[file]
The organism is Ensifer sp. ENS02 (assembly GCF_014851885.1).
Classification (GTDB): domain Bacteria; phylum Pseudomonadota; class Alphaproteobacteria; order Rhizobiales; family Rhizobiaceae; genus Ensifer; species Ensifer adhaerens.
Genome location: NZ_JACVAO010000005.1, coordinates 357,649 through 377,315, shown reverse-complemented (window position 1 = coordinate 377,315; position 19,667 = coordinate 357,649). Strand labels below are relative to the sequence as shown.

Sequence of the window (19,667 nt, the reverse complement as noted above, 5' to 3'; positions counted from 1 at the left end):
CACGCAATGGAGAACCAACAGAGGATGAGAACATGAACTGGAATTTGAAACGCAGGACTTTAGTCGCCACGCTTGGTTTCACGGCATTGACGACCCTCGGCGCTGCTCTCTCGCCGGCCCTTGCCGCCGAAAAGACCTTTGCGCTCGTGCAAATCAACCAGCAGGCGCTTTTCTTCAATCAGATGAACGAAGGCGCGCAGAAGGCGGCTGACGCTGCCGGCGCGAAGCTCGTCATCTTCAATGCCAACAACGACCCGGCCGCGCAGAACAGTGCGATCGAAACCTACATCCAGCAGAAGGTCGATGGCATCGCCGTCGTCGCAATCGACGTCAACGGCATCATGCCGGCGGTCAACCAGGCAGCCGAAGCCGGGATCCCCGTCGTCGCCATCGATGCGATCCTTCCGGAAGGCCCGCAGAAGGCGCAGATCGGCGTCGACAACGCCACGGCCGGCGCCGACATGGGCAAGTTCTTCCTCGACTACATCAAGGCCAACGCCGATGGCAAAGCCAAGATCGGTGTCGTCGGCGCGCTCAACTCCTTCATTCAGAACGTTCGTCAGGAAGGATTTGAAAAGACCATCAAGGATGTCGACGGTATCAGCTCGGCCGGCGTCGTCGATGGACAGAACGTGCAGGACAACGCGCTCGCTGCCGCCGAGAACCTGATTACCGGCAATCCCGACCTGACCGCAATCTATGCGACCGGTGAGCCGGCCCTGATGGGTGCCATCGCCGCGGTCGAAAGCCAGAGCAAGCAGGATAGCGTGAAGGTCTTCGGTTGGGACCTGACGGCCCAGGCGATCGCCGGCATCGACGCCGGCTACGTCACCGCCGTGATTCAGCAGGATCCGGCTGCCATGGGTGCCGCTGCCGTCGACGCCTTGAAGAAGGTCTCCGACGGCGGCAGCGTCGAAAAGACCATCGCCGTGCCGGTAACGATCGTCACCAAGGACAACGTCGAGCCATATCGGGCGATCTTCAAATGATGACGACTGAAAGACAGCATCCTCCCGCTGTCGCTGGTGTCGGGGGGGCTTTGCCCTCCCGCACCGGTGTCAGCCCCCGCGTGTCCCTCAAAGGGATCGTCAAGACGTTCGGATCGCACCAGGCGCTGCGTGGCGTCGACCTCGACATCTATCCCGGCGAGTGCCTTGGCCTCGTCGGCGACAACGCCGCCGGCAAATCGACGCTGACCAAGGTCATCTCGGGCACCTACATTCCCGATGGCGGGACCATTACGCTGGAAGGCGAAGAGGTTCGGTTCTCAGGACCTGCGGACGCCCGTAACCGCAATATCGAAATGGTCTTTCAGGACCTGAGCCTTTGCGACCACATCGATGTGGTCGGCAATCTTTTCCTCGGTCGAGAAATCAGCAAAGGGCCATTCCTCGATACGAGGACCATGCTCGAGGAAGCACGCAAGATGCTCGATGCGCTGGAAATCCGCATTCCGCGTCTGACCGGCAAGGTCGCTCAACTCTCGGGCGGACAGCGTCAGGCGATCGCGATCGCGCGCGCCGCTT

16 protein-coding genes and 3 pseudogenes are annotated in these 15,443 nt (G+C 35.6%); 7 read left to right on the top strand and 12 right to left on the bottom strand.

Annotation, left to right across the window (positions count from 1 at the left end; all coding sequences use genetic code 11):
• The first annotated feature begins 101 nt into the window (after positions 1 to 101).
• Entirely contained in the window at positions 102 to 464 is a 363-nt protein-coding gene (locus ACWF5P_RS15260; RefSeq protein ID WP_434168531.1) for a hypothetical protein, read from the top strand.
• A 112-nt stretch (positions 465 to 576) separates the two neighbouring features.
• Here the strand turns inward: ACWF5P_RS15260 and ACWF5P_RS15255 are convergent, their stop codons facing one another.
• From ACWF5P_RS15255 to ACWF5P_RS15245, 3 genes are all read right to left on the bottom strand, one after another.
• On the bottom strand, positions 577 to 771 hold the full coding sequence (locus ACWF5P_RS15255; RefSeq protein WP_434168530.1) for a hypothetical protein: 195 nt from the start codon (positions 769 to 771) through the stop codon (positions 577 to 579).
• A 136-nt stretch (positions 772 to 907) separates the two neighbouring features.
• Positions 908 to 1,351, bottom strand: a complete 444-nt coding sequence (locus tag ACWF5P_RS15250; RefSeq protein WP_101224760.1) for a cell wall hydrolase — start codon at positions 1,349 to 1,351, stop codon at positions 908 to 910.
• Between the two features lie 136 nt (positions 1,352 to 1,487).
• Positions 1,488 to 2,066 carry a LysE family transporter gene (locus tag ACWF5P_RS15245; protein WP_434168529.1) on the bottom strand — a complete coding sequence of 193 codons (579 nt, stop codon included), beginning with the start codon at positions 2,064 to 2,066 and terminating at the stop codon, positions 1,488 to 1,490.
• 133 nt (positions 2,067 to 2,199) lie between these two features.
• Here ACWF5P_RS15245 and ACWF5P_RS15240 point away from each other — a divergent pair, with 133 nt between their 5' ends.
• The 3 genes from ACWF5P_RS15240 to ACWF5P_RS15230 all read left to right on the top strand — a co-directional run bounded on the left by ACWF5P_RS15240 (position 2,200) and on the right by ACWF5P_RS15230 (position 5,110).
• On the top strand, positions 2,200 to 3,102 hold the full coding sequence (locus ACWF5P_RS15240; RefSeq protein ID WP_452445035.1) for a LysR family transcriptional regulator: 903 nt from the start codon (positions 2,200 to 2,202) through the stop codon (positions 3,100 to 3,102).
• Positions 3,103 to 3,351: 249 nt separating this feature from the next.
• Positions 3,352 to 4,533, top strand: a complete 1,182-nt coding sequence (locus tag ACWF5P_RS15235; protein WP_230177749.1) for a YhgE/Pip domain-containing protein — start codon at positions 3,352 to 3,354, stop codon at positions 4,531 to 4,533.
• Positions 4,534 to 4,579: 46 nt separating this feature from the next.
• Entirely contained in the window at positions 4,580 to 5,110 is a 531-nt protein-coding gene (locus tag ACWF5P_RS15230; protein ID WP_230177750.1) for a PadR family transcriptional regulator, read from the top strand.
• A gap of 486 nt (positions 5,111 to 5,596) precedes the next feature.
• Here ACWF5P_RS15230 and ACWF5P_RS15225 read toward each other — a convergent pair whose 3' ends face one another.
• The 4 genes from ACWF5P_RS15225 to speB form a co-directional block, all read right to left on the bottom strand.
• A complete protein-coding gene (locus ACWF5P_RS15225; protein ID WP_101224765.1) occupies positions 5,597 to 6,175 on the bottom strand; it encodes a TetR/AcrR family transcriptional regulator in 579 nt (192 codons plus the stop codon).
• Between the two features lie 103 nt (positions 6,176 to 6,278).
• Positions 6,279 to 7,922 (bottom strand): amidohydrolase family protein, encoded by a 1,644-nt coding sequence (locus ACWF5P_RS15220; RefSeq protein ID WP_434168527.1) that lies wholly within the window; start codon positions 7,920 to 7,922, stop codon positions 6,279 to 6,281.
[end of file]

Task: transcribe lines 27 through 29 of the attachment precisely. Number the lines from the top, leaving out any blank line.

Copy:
• Here ACWF5P_RS15230 and ACWF5P_RS15225 read toward each other — a convergent pair whose 3' ends face one another.
• The 4 genes from ACWF5P_RS15225 to speB form a co-directional block, all read right to left on the bottom strand.
• A complete protein-coding gene (locus ACWF5P_RS15225; protein ID WP_101224765.1) occupies positions 5,597 to 6,175 on the bottom strand; it encodes a TetR/AcrR family transcriptional regulator in 579 nt (192 codons plus the stop codon).